THE TIES THAT BIND
In the Fire service of today, we are faced with, ties that hold us and keep us, as a whole profession, from moving forward. While some of these ties can be broken, with a little effort, some can and have proven themselves difficult or even completely unbreakable. Many of us in the Fire Service are doing the best we can to move ahead, Cultural Changes in many specific areas of the Fire Service are in the process of taking place or are they.
In the years, I have been on the job several of these “ties” stand out, as immovable objects in our way. For instance, complacency, standing as a whole, instead of individual departments or states etc, Respect for our Brothers and Sisters, rather than “lip service” just to name a few. I would like to look at these ”ties” that cause the biggest issues, in my opinion, and while I very well could upset some members of our service, maybe just maybe, I can get these same members to take a closer look at themselves.
First of all, Complacency, we as the Fire Service, are attempting to reduce our LODD’S, yet, when we take a hard look the reason for these fatalities, the bottom line is complacency. Whether we refuse to pay attention to our health, drive in a manner that would tax a NASCAR driver’s abilities, or fail to understand the basics of building construction and fire behavior, for buildings of yesterday and today. We all say we are working on the cultural changes, but how hard are we working? Is for today, while we are training, a week, until, “all this silly new stuff, dies down,” are we really seeing and understanding what complacency does and that given time, complacency’s cousin Murphy, will come and pay us a visit. Complacency takes many forms within today’s Fire Service; I hope one paragraph will make people think.
Secondly, let us talk about the Fire Service standing as a whole. While many of us on the job, understand that sentence, many, if not the majority does not. Make no mistake; the Fire Service is under attack! Budgets, politicians looking to make a name for themselves, citizens that love us one minute, but want to cut us the next, feel free to add to the list. The biggest threat to the Fire Service is from within. This problem is not isolated to a specific part of the country, or Fire Service, it is a nationwide epidemic. When we are critical of firefighters, instead of offering constructive critiques and using the events to learn, train and teach others, we fail in our mission. It is easy to be anonymous. It is easy to point fingers at others, when possibly truth be known, we were at fault or have done something similar to what we are condemning. As firefighters, we live in glass houses and we all know Firemen like to break glass. Try lifting the glass, before you break it see what happens. We must stop acting as individual firefighters, departments, cities, states and towns and act as a whole. By doing this, we may continue to do the job we love. Failure is writing off our chosen profession. As one profession, we are much stronger than individual units are.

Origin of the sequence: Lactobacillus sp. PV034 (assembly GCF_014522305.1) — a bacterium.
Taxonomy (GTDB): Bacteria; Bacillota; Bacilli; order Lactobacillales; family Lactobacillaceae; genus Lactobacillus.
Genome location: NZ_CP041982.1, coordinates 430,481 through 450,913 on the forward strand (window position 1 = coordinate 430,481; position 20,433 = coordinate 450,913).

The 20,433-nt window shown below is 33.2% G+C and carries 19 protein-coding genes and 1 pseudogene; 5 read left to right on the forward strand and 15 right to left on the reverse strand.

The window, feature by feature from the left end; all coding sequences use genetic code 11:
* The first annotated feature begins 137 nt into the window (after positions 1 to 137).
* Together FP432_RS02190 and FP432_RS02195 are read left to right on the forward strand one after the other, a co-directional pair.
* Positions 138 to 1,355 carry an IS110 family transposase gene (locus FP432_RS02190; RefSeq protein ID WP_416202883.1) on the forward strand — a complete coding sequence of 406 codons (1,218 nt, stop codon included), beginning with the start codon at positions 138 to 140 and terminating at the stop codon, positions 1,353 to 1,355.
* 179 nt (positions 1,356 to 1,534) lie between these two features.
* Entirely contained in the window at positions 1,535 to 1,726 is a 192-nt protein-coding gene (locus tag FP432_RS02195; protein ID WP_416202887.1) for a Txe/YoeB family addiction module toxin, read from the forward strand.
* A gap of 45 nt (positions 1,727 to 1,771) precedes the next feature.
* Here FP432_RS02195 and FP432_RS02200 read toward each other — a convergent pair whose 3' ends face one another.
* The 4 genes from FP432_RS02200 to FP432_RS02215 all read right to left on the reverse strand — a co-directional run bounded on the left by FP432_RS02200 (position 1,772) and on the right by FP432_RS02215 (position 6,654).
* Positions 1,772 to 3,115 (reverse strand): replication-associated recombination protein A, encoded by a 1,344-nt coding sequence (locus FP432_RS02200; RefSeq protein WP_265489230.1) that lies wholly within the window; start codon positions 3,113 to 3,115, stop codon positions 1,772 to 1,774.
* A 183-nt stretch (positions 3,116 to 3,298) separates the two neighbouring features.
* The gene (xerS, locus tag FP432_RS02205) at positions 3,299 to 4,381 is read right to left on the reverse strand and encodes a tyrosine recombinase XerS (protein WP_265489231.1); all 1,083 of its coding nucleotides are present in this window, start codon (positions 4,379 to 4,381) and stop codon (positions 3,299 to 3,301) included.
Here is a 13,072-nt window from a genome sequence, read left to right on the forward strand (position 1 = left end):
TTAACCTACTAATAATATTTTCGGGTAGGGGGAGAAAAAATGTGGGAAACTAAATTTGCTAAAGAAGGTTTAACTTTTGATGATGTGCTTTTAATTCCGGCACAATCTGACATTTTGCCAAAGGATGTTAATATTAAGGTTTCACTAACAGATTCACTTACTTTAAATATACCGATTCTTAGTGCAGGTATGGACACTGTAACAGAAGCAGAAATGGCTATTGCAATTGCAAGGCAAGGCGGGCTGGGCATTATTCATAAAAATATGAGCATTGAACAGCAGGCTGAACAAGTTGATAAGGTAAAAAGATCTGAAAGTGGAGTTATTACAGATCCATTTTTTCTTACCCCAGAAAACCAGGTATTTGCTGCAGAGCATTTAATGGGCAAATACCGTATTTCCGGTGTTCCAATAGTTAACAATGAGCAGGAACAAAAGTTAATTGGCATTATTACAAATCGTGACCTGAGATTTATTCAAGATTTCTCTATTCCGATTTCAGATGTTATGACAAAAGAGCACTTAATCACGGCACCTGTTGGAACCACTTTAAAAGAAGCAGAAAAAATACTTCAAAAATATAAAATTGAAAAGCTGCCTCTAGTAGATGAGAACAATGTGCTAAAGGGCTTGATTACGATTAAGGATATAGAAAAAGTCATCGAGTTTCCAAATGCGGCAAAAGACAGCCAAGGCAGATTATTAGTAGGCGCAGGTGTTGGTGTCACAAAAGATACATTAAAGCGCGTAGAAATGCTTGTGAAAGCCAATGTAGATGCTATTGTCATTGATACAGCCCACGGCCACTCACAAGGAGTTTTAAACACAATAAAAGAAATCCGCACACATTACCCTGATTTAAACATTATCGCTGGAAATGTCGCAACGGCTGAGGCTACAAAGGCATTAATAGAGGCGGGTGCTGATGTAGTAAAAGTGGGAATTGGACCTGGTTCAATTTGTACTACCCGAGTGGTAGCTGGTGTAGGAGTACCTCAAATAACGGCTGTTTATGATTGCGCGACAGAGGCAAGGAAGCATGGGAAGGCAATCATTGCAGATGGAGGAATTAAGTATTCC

Lastly, Brothers and Sisters let us examine RESPECT. When we call each other brother or sister, do we mean it, or for that matter, even know what that stands for? For many of us, yes, we do know, however, the majority is paying lip service to each other and truly, by no fault of their own has not been taught to understand the true meaning. Respect was taught to us as children, so why have we abandoned our childhood beliefs? I will let my Brothers and Sisters draw their own conclusions, on this topic. We must respect each other, like that person or not. Treat each other the way you wish others to treat you.
I hope that by reading this, you can see that all of these topics “tie” together. This in my humble opinion are tops at the list of issues that effect us all today. Understand Brothers and Sisters, that we all have pasts that we may not be proud of, if we have been on the job for awhile, but we must live for our future as a profession. Let us all work to break the “ties that bind,” so we may continue to pass on to those who will take our place, a profession that continues to have children, look at us and tell their parents, “Mommy, I want to be a Firefighter!”
I love my, God, my Family, my Country, and above all my Fire Service, that has made me the individual and the Company Officer, that I am today. The line is forming for the Fire Service to be a whole; my sincere hope is we all join.